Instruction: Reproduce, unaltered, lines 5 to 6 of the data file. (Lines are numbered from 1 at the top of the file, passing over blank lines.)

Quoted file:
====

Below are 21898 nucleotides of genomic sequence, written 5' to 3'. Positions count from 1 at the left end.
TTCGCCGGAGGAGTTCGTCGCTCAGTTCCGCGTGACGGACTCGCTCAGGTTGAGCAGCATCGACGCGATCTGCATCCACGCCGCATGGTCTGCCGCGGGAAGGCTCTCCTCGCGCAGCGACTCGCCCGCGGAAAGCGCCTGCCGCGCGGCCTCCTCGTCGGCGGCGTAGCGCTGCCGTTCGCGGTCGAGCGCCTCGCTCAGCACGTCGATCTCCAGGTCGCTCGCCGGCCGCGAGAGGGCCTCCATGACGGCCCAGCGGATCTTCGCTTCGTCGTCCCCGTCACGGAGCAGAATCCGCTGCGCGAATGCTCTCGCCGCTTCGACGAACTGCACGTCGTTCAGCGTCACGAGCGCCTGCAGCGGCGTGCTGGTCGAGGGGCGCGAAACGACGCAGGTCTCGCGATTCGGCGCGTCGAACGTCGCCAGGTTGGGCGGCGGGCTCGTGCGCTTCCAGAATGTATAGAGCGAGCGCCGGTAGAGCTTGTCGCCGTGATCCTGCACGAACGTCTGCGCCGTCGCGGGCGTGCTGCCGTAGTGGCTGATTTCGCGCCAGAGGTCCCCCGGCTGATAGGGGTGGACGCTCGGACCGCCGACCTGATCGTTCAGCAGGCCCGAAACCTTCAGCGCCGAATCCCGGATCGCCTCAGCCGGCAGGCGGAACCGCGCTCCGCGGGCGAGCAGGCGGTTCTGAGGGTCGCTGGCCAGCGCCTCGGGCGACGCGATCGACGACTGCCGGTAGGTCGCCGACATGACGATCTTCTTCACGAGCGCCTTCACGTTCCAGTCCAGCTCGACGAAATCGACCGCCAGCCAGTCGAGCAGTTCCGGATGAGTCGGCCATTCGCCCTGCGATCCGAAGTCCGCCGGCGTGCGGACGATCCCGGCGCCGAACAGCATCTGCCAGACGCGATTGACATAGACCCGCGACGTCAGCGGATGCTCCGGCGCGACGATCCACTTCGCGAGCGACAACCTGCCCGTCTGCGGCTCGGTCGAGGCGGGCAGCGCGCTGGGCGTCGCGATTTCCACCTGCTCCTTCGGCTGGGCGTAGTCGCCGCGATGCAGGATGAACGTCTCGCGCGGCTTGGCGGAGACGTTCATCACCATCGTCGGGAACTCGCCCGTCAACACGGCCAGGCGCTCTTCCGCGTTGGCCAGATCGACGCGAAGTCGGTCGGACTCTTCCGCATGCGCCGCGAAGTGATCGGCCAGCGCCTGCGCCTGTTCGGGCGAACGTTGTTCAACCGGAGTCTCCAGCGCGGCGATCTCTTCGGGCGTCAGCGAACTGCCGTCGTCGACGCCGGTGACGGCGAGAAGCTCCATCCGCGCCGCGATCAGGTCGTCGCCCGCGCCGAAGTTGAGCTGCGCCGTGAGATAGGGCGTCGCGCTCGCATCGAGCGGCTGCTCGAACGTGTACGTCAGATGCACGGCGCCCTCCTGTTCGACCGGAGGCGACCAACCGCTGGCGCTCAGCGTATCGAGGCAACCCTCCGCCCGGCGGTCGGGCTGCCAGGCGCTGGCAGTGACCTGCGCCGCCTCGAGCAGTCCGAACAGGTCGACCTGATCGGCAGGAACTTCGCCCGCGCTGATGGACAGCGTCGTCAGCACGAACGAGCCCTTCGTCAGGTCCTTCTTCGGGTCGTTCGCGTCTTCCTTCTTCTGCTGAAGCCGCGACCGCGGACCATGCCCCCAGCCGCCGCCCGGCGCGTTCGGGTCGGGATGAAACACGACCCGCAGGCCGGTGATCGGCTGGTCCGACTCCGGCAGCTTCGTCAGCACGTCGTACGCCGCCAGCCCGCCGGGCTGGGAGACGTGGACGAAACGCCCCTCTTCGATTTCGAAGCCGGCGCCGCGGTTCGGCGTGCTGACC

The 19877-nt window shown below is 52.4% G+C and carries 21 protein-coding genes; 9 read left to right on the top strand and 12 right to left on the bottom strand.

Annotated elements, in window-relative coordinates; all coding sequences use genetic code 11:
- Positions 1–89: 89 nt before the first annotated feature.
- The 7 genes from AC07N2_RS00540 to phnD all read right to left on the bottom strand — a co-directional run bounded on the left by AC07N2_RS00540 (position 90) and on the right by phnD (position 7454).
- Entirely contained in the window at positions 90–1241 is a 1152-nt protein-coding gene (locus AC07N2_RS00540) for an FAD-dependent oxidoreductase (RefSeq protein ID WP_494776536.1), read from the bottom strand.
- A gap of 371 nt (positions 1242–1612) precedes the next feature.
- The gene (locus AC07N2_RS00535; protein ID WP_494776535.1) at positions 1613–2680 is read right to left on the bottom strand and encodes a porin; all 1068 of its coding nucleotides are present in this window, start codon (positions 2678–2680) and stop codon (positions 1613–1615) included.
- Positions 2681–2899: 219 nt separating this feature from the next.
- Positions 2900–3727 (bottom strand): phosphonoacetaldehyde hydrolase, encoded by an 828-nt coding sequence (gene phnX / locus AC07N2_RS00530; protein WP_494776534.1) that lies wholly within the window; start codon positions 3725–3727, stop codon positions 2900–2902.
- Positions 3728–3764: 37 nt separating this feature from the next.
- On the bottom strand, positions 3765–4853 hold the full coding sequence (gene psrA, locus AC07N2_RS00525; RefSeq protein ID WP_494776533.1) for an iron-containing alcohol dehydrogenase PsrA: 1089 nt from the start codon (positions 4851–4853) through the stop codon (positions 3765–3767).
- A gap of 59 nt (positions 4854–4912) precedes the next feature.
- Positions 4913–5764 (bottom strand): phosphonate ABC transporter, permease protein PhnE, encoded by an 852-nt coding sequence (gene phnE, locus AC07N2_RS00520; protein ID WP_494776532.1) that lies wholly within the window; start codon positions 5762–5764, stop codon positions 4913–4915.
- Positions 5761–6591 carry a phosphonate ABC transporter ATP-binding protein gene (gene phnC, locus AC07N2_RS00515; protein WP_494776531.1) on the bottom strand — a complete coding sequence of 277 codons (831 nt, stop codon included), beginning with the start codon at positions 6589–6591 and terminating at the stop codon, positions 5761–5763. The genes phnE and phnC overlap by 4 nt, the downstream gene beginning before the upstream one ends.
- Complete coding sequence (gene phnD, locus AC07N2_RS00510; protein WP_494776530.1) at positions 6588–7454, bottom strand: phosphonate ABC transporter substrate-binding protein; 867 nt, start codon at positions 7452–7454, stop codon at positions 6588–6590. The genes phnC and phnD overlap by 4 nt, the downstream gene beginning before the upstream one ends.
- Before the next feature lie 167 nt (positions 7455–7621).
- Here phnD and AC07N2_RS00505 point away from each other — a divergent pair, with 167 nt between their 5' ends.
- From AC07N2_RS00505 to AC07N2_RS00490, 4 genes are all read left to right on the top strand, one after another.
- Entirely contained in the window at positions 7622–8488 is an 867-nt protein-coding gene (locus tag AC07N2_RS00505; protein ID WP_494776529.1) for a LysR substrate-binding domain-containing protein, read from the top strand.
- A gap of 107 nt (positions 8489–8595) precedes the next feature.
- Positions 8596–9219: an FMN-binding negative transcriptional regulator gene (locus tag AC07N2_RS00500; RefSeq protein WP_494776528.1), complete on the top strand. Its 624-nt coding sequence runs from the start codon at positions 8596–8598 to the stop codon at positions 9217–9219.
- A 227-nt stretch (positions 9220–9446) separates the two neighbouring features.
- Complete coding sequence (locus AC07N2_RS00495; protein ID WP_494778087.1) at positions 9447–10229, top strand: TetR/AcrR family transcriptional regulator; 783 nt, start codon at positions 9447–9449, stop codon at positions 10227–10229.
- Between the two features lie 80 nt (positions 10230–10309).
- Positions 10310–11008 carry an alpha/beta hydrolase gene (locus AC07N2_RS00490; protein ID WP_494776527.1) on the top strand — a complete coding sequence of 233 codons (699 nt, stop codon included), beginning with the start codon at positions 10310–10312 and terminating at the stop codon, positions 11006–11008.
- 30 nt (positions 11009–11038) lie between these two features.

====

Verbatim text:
- Positions 1–89: 89 nt before the first annotated feature.
- The 7 genes from AC07N2_RS00540 to phnD all read right to left on the bottom strand — a co-directional run bounded on the left by AC07N2_RS00540 (position 90) and on the right by phnD (position 7454).